Recruitment is a tough job, and one that few organizations can really safely say that they nail. I know there’s a strong argument, especially with open innovation proving so fruitful, that organizations should widen their horizons a little and simply look to secure the best talent as and when they need it, however that is done, but there persists a strong desire amongst organizations to have the right people on their payroll 24/7.
A big part of this process therefore is attempting to sell your organization to the best and the brightest as a great place for them to work. New research suggests that when recruiters enter that ‘selling’ frame of mind, it may end up doing more harm than good.
The research saw participants asked to conduct an interview with a person that was applying for a fictional position. The group was divided into two according to their priorities, with one group told to get a good judgement on the applicant, whilst the other group were told to focus more on attracting the applicant to the company.
At the end of the interview, the interviewer was asked to compile a judgement of each candidate according to the Core Self Evaluation (CSE), which is a measure of self-esteem and belief in ones competence. This measure was used as it is believed to be a good predictor of job performance.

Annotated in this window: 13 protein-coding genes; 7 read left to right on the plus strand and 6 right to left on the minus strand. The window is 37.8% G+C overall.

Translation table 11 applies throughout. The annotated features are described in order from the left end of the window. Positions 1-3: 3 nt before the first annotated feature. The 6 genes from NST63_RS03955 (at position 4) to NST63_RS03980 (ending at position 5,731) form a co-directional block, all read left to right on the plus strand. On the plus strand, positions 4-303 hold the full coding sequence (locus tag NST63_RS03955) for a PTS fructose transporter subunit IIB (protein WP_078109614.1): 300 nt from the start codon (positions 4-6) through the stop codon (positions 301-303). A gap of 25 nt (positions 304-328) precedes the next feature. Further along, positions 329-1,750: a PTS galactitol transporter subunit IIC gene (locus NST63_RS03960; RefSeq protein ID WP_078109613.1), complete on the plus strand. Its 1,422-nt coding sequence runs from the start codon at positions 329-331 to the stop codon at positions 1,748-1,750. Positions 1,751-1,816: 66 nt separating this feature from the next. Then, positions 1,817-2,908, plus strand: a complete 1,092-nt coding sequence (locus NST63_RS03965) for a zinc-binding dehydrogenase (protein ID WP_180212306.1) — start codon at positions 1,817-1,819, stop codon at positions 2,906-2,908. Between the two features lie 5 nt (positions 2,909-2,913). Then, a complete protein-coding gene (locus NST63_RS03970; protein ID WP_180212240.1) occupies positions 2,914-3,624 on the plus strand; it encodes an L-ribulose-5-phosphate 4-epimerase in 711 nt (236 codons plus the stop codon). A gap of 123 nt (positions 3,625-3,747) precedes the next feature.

The researchers were hoping to test whether a lack of focus on the task at hand (in this case judging each candidate) would cause us to succumb to biases or miss things that would ordinarily be obvious. It’s all a part of what’s known as inattentional blindness, which was famously highlighted in the clip of a person in an ape costume walking through a basketball game without anyone noticing.
The experiment showed that this was indeed the case with job interview situations whereby interviewers were distracted by the task of also selling their organization to each candidate. The results showed that those interviewers tasked with this job were poorer judges of character than those who were purely asked to judge each candidate.
A second experiment then tested this hypothesis in real-world examples involving MBA and teaching applications. In both, candidates with high CSE were rated as highly likely to go onto success, but only when that rating had been delivered by an interviewer who had focused on evaluation rather than selling.
The authors conclude that “interviewers who focused only on evaluating applicants actually believed they were less able to select the best applicants than those who adopted a selling focus.” As is common with illusory superiority bias, the reverse was actually the case. It does raise the challenge of course of how recruiters can both accurately judge abilities whilst also highlighting what great employers they might be.
Maybe the key for that last point can come from the open innovation world, where several studies have highlighted the key ‘sales points’ of giving people interesting and rewarding work, and freedom over how to deliver that work.Original post